I highly encourage you to read the whole thing, but here are some highlights;
... expanding diversity in search of greater “fairness” actually institutionalizes a system of bias. Using diversity to manufacture demographic proportionality necessarily becomes insidious and counterproductive.
As a former history instructor at the Naval Academy (from 2007-2010), I witnessed the failings of the diversity initiative first hand. The poisonous atmosphere it created among midshipmen, faculty, and staff in non-academic and academic settings was detrimental to the cohesion of the institution. Unfortunately, once the diversity fetish is infused into an institution, it is nearly impossible to eradicate.
Changes made at the Academy in the name of diversity seemed harmless, if nonsensical, at first. For example, the Academy’s alma mater was revised to be gender-neutral by deleting the word “men” from two stanzas. (One wonders why students then are still called midshipmen.) That change was maddening even to some female alumni. But diversity demands ever-increasing action no matter how nonsensical.
This reckless search for the “correct” color and gender proportions manifested itself in one of the more callous examples I witnessed at the Naval Academy. The color guard, all male and mostly white, was invited to present the nation’s colors at the 2009 World Series in New York. At the last minute, the prospective color guard captain, a student of mine, was removed and replaced by a junior female member. According to the Washington Post, the motive for the change was to “make the service academy look more diverse before a national audience.”
Maybe it did, but the action was an affront to individual merit.
Diversity initiatives also tended to dilute academic expectations and standards. For instance, faculty members often had to refer midshipmen to the writing center for remedial instruction. Even with this resource, lecture and instructional time was sacrificed in order to teach basic essay writing to midshipmen. Basic writing is a skill you would assume nearly all college students (and especially those at the Naval Academy) would have learned in high school.
Bewildering as it may seem, some of my colleagues and I also had to devote a lecture period to library familiarization and usage. We discovered that many midshipmen had no idea how to navigate a library or access its resources. Fundamental reading, writing, and researching abilities should be assumed skills. When midshipmen arrived in class without those foundational skills, the academic environment suffered.
I remember well one prominent example of the problems associated with midshipmen who had been recruited and admitted under diversity initiatives.
This particular midshipman had a combined SAT score of 800: 450 math and 350 verbal. The midshipman’s reading comprehension and writing ability were well below the university level and likely below that of high school. Not surprisingly, this student struggled all semester.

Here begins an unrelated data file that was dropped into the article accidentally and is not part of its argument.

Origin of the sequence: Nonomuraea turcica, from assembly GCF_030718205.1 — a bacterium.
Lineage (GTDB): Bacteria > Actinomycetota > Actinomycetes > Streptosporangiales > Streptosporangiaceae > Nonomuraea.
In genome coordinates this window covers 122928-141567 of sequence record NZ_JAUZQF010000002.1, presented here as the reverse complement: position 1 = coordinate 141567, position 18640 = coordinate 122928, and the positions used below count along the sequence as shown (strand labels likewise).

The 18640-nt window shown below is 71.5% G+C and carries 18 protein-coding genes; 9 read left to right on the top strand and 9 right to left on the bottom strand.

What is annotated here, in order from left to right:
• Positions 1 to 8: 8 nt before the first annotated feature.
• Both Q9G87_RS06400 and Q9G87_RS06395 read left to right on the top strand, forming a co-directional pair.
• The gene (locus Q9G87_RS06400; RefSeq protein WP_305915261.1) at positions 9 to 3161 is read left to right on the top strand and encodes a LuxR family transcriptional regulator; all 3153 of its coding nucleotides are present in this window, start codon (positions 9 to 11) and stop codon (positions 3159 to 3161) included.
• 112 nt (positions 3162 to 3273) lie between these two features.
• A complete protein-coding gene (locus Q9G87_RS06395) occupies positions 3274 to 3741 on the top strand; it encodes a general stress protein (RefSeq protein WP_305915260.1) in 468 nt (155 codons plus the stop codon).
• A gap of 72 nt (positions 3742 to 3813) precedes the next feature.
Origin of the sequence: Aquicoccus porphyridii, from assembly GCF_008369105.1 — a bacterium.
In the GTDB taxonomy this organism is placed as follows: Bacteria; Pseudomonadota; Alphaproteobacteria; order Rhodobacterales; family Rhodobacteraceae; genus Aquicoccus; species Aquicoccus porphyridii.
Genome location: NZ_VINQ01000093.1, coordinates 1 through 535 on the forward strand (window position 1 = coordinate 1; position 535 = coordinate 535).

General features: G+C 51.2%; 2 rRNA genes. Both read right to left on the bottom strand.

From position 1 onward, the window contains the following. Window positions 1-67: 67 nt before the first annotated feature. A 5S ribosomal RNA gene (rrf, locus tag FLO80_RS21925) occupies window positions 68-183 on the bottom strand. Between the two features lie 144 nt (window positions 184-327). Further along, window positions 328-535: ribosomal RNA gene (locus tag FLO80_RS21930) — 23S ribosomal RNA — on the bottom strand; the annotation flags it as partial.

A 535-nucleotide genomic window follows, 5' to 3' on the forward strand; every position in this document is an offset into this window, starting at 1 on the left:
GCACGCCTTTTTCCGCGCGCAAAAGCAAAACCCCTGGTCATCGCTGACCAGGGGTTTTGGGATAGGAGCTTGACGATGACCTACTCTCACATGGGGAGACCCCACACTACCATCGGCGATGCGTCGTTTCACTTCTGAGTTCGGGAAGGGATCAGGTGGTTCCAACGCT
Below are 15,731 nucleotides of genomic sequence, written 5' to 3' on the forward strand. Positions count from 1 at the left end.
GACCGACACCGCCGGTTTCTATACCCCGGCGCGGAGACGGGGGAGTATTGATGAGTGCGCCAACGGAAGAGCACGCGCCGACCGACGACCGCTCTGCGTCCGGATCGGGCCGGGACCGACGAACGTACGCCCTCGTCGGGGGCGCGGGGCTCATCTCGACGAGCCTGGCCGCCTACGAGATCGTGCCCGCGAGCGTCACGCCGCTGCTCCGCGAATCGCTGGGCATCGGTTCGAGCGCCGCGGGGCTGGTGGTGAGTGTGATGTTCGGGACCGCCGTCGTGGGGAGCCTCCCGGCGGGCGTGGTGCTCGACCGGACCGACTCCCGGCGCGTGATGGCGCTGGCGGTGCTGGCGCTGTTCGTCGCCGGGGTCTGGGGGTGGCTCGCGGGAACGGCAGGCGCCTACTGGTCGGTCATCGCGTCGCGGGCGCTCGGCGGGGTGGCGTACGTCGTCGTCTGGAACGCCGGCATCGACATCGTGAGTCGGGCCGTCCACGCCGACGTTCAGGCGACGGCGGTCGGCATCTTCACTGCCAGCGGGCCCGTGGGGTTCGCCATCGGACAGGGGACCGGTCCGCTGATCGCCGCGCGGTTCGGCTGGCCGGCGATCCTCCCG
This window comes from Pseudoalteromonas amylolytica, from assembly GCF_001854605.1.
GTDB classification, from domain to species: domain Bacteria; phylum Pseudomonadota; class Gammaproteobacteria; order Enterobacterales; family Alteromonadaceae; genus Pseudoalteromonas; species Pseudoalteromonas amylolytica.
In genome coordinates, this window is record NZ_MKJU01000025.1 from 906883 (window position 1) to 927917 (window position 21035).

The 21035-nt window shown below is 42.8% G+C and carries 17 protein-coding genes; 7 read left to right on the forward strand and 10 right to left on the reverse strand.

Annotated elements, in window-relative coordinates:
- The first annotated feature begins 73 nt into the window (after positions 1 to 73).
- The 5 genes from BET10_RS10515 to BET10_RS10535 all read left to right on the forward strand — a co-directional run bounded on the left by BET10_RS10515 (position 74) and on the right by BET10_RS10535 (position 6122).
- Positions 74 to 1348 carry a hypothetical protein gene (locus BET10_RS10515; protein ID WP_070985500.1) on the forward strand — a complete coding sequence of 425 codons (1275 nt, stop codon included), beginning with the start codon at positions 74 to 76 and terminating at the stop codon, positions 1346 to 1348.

The breaking point came with the submission of a plagiarized paper. The midshipman simply Googled “French Revolution,” copied and pasted in the first link’s content, and submitted it. I failed that individual in the course, documented the transgression, and forwarded the case to Honor Board for adjudication. But the midshipman was retained.
It seems that the nation’s highest levels of military leadership have succumbed to the false promise of diversity. How much of this is politically mandated? Admitting and graduating under- or unqualified midshipmen will eventually undermine the institution and the officer corps with potentially tragic consequences, but it resonates with the political elite because diversity has become an end unto itself.No link to 'ole Sal, sadly. However, the WaPo article does link to CDRSalamander on the Color Guard story that was broke here, so we'll take the boobie prize.
Our nation’s civilian and military leadership evidently desire a more diverse military, one that better reflects demographic currents and those to come.
What they are overlooking is that military effectiveness is predicated on discipline, professionalism, and competence. Effective leadership is based on, among other qualities, trust, confidence, fairness, and competence. Everything else, including ethnicity and gender, is, or at least ought to be, irrelevant.
Winning wars, like winning in sports, requires the best talent, irrespective of race and gender. If our military is comprised of all white males or all Hispanic females because they merit the position, so be it. But to artificially construct a military based on a desired composition simply because it reflects the nation’s changing demographics or satisfies a political fetish is egregiously foolish.
As I continue to snivel, for the record, the use of "fetish" to address the obsession our institutions have with this Cultural Marxist concept was first brought in to common use in this blog a half-decade ago ... but I quibble. :) More and more, the truth is getting out, and these cancerous policies cannot stand the light and fresh air that they so very much need.